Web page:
Norm Rinne, the senior director for business development at Kinder Morgan Canada, says that the current fleet of Aframax and the smaller Panamax-sized tankers are just the right ships for the California ports, where most ships from Vancouver are headed. But if Asian markets become the primary destination for all that crude oil, then bigger ships will be needed.
    “We can grow the pipeline over time, look to add a Suezmax, and offer a more cost-effective route to Asia if that market grows,” Rinne said. “That’s what we like about expanding our corridor: Our shippers have the most options. If it makes sense for a Suezmax, then it gives a more economic route for barrels to Asia.”
    Said the port’s LeClerc: “Suezmax is not impossible. We have the width, the depth, and we have plans to dredge First and Second Narrows. There is a possibility for Suezmax.”
    He points out that a loaded Suezmax vessel will need 18 meters of depth.
    Rinne says that once Kinder Morgan has expanded its Vancouver pipeline system to 700,000 barrels a day, additional market demand would require a new pipeline to Kitimat, perhaps paralleling in some respects the Enbridge project.
    And that may end up being Canada’s ace in the oil export business. Combined, the Kinder Morgan and Enbridge projects would bring crude oil capacity on Canada’s West Coast to about 1.6 million barrels a day, with 700,000 through Vancouver and 900,000 through Kitimat.

  2. Oil Spill Tom says:

    Oil Spill Risk Increases

    Port of Vancouver
    In 2005 the Port of Vancouver reported handling 6,918,000 tons of liquid cargo and the 2007 statistics show that since 2001 there has been a 1.3 million ton increase in tanker shipments of crude oil, diesel oil, jet fuel, gasoline and chemicals. In the first quarter of 2007 shipments to and from the United States alone increased by 16% and these numbers and are expected to continue to grow dramatically increasing the risk of a serious spill.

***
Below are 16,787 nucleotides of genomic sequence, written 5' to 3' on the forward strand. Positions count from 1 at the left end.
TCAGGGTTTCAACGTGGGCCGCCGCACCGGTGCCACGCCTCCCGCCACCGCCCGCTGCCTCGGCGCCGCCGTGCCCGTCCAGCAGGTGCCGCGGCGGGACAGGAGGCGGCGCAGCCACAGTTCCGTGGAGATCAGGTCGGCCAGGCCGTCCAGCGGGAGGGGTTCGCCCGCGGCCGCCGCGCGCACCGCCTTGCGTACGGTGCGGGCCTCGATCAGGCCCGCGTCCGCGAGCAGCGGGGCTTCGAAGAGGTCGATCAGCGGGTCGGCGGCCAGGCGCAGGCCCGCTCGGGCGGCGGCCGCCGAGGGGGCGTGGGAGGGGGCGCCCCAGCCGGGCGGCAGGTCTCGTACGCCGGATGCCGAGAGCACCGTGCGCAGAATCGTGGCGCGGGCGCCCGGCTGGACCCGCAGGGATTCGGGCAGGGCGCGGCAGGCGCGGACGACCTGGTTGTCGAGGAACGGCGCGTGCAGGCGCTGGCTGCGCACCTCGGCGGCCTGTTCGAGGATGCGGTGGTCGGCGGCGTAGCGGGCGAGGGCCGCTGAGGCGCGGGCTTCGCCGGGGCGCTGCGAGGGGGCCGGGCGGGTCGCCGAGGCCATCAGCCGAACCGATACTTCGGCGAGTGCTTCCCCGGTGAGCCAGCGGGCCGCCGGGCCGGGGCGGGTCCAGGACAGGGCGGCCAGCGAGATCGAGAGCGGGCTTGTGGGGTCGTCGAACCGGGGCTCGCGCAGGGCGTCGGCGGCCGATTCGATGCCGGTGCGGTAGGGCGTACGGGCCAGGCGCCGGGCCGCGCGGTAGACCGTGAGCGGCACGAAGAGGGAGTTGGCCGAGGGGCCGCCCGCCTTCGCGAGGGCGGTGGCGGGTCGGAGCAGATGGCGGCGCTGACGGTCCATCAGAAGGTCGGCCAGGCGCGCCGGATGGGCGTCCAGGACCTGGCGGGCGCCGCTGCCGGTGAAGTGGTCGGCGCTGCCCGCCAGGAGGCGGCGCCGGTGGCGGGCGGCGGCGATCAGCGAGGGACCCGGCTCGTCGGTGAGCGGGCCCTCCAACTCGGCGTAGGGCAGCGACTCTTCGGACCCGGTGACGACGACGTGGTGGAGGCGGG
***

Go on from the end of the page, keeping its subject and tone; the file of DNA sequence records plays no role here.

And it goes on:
Kinder MorganTMX2 Expansion
    The Kinder Morgan TMX2 project which is scheduled to complete in 2009 will increase by 100,000 barrels per day the amount of Crude Oil it receives through the pipeline to their Burnaby terminal. What they don’t mention in their brochure is that most of this crude oil will be loaded aboard tankers at their Burnaby terminal for transport through the Port of Vancouver and our pristine coastal waters to the USA and the Asia Pacific.

    To facilitate the increased output Kinder Morgan initiated a behind closed doors review to increase the size of tankers calling at their Burnaby terminal. This means that even larger crude oil tankers will be passing through Second Narrows from the refineries in Burnaby through the heart of Vancouver to refineries in the USA.

    Regulation Changes = Larger Tankers
    A series of closed door meetings were held between Kinder Morgan and the Port Of Vancouver to study how to change existing harbor regulations in order to allow very large tankers at Kinder Morgan’s Burnaby loading terminal. The study is complete and the changes are about to be implemented allowing larger and deeper crude oil tankers to move through local waters. The regulation changes have been finalized behind closed doors without political, public or environmental oversight.

    What are the risks?
    Large tidal ranges, fast flowing currents and the strong winds commonly occur within the Salish basin which means that when an oil spill occurs, and the conditions are extreme the oil will spread miles in just a few hours and once in open water will continue to spread. The result will be an uncontrollable environmental catastrophe.

    More Tankers = Greater Risk of a Spill
    Currently 600 tankers per year call at the port of Vancouver and this number will increase by an additional 100 ships annually just to service the Kinder Morgan TMX2 Expansion project. Once complete the added pipeline capacity will increase by 100,000 barrels per day the amount of Tar Sands crude oil shipped through the Port of Vancouver much of it will be loaded into oil tankers for export.

    Larger Tankers = Larger Risk?